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Legacy Family: Families Converge in Engineering

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Krista and Adam Suri with their children (from left): Lucas, Nicholas, Marcus, and Ana.

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When Prem Suri, MSCE ’70 was admitted to Bradley University with a civil engineering assistantship to pursue his master’s degree, he could not have foreseen the legacy he was planting in the United States. He traveled from India in 1968, and his wife, Sudesh, followed a year later with their young son.

Today, not only have their two sons, Adam Suri ’88 and Chetan Suri ’01, graduated from Bradley, but Adam met his wife, Krista Cornwell Suri ’88, on the Hilltop, and she tells a legacy story all her own.

The daughter of Dr. Larry Cornwell, professor emeritus of business administration, and Sara Cornwell, MA ’92, a retired counselor for Bradley’s Wellness Center, Krista said her dad inspired her to attend Bradley by introducing her to the engineering department when she was in high school. “Dad described the industrial engineering (IE) program, including the projects students were focusing on with Dr. Joe Emanuel [professor emeritus of industrial engineering],” she said. “Another motivation was hearing about opportunities in the co-op program, which I interviewed for my freshman year.”

Once Adam arrived at Bradley as a transfer student, Emanuel influenced him, as well: “The reality was I was not going to get into med school, so Joe convinced me to choose IE,” Adam said. “Since my family lived in Peoria, I could commute to Bradley. My brother also transferred to Bradley and finished his degree in computer science.”

Currently president of USA for CommunityDNS, Adam holds patents in network management and optical encryption. Adam said Dr. K. S. Krishnamoorthi, professor of industrial engineering, encouraged him to pursue an MBA: “I owe Krish a lot; earning my MBA helped my career take off.” Adam added that he is pleased to see the continued move toward convergence in the engineering and business colleges focusing on entrepreneurship and innovation and believes “computer science is the next wave.”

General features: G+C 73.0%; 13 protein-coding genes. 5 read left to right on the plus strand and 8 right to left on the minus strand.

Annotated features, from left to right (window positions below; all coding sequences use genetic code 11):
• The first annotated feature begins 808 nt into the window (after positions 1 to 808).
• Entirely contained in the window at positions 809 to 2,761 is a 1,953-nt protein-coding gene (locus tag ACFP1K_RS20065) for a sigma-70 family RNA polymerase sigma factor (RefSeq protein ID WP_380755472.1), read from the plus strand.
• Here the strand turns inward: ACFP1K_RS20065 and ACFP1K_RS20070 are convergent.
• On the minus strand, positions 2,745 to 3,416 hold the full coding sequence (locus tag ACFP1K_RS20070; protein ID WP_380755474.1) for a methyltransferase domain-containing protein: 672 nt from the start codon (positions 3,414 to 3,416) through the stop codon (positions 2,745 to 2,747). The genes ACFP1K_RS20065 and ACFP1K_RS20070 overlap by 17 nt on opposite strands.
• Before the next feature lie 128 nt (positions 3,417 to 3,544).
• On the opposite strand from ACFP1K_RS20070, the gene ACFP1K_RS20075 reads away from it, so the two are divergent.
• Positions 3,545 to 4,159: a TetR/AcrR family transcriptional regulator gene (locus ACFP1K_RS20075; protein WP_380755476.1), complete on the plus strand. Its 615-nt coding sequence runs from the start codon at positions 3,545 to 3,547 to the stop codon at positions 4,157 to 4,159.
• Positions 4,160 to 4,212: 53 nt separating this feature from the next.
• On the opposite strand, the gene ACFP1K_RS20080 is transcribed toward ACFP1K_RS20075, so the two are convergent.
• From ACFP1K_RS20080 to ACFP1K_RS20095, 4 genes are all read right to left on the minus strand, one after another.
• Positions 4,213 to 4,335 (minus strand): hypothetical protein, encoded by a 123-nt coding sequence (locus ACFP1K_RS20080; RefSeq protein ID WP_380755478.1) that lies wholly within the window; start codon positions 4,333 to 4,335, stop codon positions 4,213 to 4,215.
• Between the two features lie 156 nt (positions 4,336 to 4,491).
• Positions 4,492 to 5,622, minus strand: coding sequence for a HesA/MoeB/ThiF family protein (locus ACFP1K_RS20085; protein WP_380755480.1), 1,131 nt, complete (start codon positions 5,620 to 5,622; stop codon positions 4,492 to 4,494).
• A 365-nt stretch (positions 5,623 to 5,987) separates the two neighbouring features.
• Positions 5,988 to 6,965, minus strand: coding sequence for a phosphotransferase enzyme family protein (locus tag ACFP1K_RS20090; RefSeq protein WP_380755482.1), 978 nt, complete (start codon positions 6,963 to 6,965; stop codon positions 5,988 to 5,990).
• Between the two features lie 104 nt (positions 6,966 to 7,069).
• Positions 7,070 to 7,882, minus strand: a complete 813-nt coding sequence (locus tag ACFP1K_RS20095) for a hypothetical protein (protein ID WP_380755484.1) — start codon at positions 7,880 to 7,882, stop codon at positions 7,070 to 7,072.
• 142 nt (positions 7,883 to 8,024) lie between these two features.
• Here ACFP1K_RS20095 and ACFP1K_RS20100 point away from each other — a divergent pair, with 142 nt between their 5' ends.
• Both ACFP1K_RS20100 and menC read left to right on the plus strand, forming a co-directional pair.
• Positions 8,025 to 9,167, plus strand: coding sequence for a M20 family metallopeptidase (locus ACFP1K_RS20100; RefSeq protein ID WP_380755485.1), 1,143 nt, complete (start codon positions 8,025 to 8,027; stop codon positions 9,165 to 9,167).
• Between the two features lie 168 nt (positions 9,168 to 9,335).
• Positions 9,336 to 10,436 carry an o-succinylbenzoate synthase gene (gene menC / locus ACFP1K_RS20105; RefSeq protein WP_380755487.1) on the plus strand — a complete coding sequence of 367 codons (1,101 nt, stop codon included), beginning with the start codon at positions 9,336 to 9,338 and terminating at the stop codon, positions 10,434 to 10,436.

‘Best Professors in the World’

Although Adam and Krista graduated with the same degrees, they enjoyed different Bradley experiences. Adam arrived as a student-athlete when club soccer was transitioning to a Division I program. Krista focused on the work experience she earned through co-ops with “the cream of the crop — Kodak, International Paper … I had Fortune 100 companies on my resume when I graduated from college,” Krista said. “The co-op program was an invaluable opportunity.”

Now residing in Ellicott City, Maryland, the parents of four agree that their active Bradley social lives centered around Greek life: Krista was a Sigma Kappa and Adam a Sigma Chi. “Bradley provided us with the complete package, both academically and socially,” Adam explained. “Our engineering backgrounds are second to none. In the IE department, we had some of the best professors in the world; when we were there, the department was ranked one of the best IE departments in the country.”

Krista said she “loves making comparisons” between Bradley and her graduate school experience at Northwestern University. “I was one of six females in a special joint master’s program with 60 students from the top engineering schools in the nation, and I would constantly reflect on what a strong foundation Bradley had given me. I was able to compete; I had a much better undergrad experience than the students around me. I had Dr. Rita Newton [professor emeritus of industrial engineering at Bradley], a strong female who made an impact on me with her meticulous nature and good habits.”

From Engineering To Education

Before recently deciding to attend the University of Maryland, Baltimore County to become a high school math teacher and influence the next generation to enter the STEM fields, Krista said the integration of engineering and business has been her focus since graduating from Bradley; from Northwestern to her career in management consulting, she said she has “lived convergence. It’s the right direction to go.”

She added, “Of course, I am biased toward motivating young women. The pioneering work is not done, and my fellow female engineers often discuss what we can do. At this phase in my life, I can do what I want: inspire the next generation to look into industrial engineering, accounting and other math-related fields.”

She worked during the summer with high-risk inner-city students and sought to “grab their attention” when she challenged them: “I am just the kind of person who is always asking, ‘Why? How do you know? What data do you have to make that decision? That’s what motivated me to be an engineer. If you are like me and are always asking similar questions, maybe you should look into becoming an engineer.’ Many times, students respond with ‘Yeah, that’s me!’”

The legacy of the Cornwell family continues with Brent Cornwell ’87, Todd Cornwell ’95 MBA ’98 and Michelle Cornwell Walker ’89 and her husband, Jeff Walker ’89. Krista’s uncle, the late Harold Slater ’49 MS ’53, played football for the Bradley Braves.

— By Karen Crowley Metzinger, MA ’97